Clinicopathological correlation in dementia subtypes remains challenging, with similar clinical syndromes often caused by different pathologies. With the diagnosis of dementia relying primarily on clinical evaluation, this ambiguity clearly impacts clinical practice and has accelerated the search for biomarkers to help facilitate diagnosis and treatment. In this regard, apraxia profiling has recently gained momentum in the literature as a means to differentiate dementia subtypes on a biological level, a concept which is further investigated by Pawlowski et al in their recent paper published in JNNP. Specifically, the authors studied 84 patients clinically characterised within the frontotemporal dementia spectrum (FTD), and analysed the use of apraxia screening to predict Alzheimer (AD) pathology in this cohort.
Historically, the descriptive term ‘apraxia’ was first coined by Heyman Stenthal in 1891 when he noted patients with aphasia incorrectly using objects and failing to perform purposeful actions. The term is now analogous with the presence of higher motor dysfunction in the absence of any elementary dysfunction in the sensorimotor system or other explainable cognitive impairments (such as language, understanding or recognition). In this study, the authors performed an apraxia screening assessment (the Cologne Apraxia Screening test, CAS) and use a ‘CAS functional score’ (CAS limb score – CAS face score) to differentiate between AD versus FTD praxis impairment, based on the reported observation that FTD patients have relatively preserved limb apraxia with more pronounced orofacial apraxia. A CSF biomarker ratio (total tau/amyloid beta >0.52) was additionally used to indicate the presence of AD pathology. Interestingly, the authors report evidence of potential AD pathology (based on CSF biomarker profiling) in a relatively large proportion of patients with early stage FTD (43%), positively correlating with the presence of an AD-type apraxia on the CAS functional score.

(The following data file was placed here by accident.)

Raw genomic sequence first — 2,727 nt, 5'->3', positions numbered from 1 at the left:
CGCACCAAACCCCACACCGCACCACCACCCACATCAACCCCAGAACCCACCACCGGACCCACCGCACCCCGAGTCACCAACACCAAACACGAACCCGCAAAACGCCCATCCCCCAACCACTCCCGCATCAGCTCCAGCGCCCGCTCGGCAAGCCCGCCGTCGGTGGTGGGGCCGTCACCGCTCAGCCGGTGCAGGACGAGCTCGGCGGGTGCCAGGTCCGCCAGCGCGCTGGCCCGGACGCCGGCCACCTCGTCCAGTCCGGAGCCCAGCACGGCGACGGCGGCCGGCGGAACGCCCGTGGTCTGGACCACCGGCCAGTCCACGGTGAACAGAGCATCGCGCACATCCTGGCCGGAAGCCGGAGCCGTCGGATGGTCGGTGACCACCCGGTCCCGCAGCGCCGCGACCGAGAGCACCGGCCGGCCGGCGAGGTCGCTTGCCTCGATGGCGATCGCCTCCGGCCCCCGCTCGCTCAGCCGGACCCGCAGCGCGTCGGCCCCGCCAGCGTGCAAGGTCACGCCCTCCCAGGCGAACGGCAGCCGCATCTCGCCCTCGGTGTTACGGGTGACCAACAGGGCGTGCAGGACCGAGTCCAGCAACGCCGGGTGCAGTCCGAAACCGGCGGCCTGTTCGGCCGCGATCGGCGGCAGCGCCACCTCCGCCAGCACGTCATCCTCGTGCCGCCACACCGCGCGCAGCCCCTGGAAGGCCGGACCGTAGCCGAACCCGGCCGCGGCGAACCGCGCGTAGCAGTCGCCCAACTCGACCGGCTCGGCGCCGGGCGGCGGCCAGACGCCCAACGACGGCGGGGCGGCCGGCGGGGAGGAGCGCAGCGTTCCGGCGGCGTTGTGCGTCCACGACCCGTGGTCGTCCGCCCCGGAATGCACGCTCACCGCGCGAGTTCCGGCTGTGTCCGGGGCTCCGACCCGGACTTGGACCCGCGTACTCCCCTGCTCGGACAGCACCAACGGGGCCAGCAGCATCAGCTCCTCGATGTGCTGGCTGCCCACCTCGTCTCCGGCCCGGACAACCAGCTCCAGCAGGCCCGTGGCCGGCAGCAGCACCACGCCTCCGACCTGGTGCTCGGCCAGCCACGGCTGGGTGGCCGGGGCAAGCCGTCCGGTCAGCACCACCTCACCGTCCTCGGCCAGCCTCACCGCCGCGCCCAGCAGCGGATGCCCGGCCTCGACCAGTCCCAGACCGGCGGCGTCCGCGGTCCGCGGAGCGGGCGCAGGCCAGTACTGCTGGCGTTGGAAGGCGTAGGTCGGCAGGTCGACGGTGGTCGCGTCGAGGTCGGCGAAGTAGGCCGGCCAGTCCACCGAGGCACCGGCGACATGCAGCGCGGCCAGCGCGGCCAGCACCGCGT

Overall, these results suggest the possible use of apraxia profiles as a powerful yet simple discriminator of such pathology in patients with FTD. Importantly however, and as also acknowledged by the authors, studies corroborating these findings on a microstructural level (such as with the use of advanced neuroimaging and/or post-mortem analysis) would be needed to further consolidate their pathological veracity. Anatomical models dating from the 1920s have suggested the key involvement of left parietal regions (particularly for limb apraxia), but several new anatomical correlates have now also been proposed, suggesting a more complex cortical-subcortical network type dysfunction. As the natural history of apraxia is heterogenous, longitudinal studies to clinicopathologically and anatomically link the in vivo fluctuations of praxis profiles to disease course would also be of relevance in clinical practice. If corroborated, the authors’ findings would argue for the routine bedside use of apraxia screening in the assessment of early neurodegenerative disease, and as such remains of foremost clinical importance.